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Family firms (FF) reveal a considerable heterogeneity in their innovation behavior. Due to the successful long-term preservation of their innovation capacity via special…
Family firms (FF) reveal a considerable heterogeneity in their innovation behavior. Due to the successful long-term preservation of their innovation capacity via special resources and routines, multi-generational FF are of special interest in terms of learning from good practices. Against this background, the purpose of this paper is to ascertain principles for successful innovation behavior in long-term successful FF and to contribute to bridging the theory-practice gap.
Results are generated by analyzing innovation and innovation processes in five cases of long-term successful FF. On the basis of these good practice cases, the “rules of the game” of innovating are re-constructed using fine and system analyses based on narrative interviews with the FF CEOs.
Intense reflection on the innovation characteristics of the five good practice cases along with a critical examination of the literature on innovation in FF were used to derive practical suggestions for FF in the form of 11 principles for FF taking a proactive interest in innovation.
The 11 generated principles of successfully innovative FF were validated by FF CEOs who confirmed the practical relevance of these principles as valuable guidelines for successful innovation. Owners and managers may reflect on these principles against the background of the innovation behavior of their firms and adapt them to their contextual conditions.
These principles serve as tangible suggestions for developing adequate innovation management strategies for individual FF. Furthermore, two FF CEOs were invited to comment on the viability of principles based on their comprehensive practical experience.
One of the central requirements of research is that the knowledge acquired should not only be academically rigorous, but also socially useful. If an article fails to…
One of the central requirements of research is that the knowledge acquired should not only be academically rigorous, but also socially useful. If an article fails to address practical relevance, the audience will question its value and respond with “so what?”. Due to recent criticism regarding the practical relevance of innovation research, the purpose of this paper is to examine whether a similar “ivory divide” prevails in research on innovation in family businesses. More specifically, this paper investigates to what extent and at what depth researchers generate practical implications for innovation in family businesses. Furthermore, different strategies to bridge the “ivory divide” are discussed.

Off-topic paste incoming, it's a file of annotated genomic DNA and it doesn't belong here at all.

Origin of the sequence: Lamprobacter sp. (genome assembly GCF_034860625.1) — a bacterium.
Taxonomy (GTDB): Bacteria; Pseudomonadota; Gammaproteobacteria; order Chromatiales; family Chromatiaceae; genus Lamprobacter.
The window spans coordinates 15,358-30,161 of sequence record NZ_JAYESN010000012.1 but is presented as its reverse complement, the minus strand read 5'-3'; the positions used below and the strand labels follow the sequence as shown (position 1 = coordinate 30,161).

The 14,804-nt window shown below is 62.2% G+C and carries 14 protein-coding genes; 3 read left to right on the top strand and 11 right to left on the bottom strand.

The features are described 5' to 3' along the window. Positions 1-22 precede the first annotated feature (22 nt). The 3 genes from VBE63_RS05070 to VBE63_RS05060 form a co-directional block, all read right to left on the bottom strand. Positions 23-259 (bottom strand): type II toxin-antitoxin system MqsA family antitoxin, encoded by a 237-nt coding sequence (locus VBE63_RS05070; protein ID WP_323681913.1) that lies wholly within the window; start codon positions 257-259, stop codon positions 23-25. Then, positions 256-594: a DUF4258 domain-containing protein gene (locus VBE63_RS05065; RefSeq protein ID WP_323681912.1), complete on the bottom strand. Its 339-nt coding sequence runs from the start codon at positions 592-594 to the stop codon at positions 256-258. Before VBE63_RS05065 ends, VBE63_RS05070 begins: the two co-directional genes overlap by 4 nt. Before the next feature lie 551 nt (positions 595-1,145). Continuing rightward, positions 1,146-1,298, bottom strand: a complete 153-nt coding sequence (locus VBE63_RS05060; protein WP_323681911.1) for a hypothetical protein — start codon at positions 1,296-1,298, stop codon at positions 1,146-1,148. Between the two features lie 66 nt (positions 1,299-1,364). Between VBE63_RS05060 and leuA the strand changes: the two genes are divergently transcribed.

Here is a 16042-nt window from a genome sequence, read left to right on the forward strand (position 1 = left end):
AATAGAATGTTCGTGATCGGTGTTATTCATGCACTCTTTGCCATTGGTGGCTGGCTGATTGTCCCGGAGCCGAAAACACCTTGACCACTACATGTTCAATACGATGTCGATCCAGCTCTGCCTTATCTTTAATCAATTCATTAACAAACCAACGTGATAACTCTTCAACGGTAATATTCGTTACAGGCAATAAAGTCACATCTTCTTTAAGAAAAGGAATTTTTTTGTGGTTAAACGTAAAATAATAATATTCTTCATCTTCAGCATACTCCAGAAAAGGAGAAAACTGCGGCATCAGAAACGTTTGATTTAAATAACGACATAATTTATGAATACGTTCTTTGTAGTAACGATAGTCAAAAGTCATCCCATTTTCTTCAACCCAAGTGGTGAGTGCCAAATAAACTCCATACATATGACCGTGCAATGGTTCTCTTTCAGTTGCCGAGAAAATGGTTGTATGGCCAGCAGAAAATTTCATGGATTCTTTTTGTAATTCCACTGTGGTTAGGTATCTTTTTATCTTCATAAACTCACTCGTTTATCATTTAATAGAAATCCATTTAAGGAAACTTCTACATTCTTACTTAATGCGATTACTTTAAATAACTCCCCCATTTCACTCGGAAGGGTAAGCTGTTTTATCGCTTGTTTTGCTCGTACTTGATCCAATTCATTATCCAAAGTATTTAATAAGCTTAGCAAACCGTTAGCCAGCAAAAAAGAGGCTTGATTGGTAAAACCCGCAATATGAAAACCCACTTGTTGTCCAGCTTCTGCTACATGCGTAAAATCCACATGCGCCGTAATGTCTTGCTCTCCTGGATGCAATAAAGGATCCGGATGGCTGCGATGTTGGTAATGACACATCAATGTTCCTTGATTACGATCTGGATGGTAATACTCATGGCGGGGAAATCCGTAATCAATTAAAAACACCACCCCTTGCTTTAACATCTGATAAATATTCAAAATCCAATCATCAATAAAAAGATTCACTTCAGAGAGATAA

This literature review systematically analyses the findings of 50 journal articles focusing on innovation in family businesses published between 2004 and 2015. Based on this, the articles are classified according to their degree of practical relevance.
Although the findings unanimously show the relevance of innovation for strengthening business’s performance, only a minority of articles offer in-depth implications for practitioners in terms of practical guidance for action and application-oriented recommendations. A number of reasons for the development of this “ivory divide” are discussed and suggestions for how the connection between research and practice could be strengthened are provided.
This paper attempts to provide an impulse toward more practically oriented family business research in order to increase its interestingness to academics and its value to practitioners.